Overexploitation and More Than a Decade of Failed Management Leads to No Recovery of the Galápagos Sea Cucumber Fishery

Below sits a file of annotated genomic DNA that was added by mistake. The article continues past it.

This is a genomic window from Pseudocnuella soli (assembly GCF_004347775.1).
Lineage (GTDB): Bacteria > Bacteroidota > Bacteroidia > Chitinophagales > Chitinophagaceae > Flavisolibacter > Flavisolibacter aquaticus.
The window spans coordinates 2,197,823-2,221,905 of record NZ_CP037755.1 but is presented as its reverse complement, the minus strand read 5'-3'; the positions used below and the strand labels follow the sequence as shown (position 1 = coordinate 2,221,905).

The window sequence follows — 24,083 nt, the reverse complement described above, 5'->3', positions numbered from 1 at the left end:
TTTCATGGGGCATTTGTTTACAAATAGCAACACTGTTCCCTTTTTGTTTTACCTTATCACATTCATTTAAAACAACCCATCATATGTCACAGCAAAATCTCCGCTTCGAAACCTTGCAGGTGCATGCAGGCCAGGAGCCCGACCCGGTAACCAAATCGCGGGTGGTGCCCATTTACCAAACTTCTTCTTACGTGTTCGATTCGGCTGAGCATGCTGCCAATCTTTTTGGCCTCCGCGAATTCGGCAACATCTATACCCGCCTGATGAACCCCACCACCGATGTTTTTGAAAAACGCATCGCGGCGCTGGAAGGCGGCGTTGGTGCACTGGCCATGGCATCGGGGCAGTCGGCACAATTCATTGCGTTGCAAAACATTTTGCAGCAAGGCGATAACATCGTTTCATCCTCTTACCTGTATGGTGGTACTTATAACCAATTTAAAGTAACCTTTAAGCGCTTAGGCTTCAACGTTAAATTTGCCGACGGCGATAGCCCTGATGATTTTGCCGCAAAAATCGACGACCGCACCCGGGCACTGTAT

Isostichopus fuscus is the most important sea cucumber species exploited in the Eastern Tropical Pacific. It was the most important fishery in the Galápagos in the early 2000s until overfishing led to its collapse and a 5-year total fishing ban was established (2016–2021) to try to recover it. The management of I. fuscus in the Galápagos has always considered the population density as an indicator for decision-making. The objective of this study is to review the density as an indicator of the population status of I. fuscus using a stock-production model incorporating covariates methodology. For the first time, population and fishing parameters (K, r, and q), reference points (MSY, BMSY, FMSY, and DMSY) and indicators (B/BMSY and F/FMSY) were estimated for I. fuscus. The results indicate that the management measures have not prevented the overexploitation of this species for more than a decade. The goal of the I. fuscus management plan in the Galápagos, i.e., the recovering the fishery in a non-fishing scenario, will not be met by 2030. To accomplish its recovery six recommendations are proposed, including to extend the total ban of the fishery and to change the current management indicators to B/BMSY and F/FMSY. This study evidences that management measures taken with little scientific basis can have a pervasive effect on natural resources.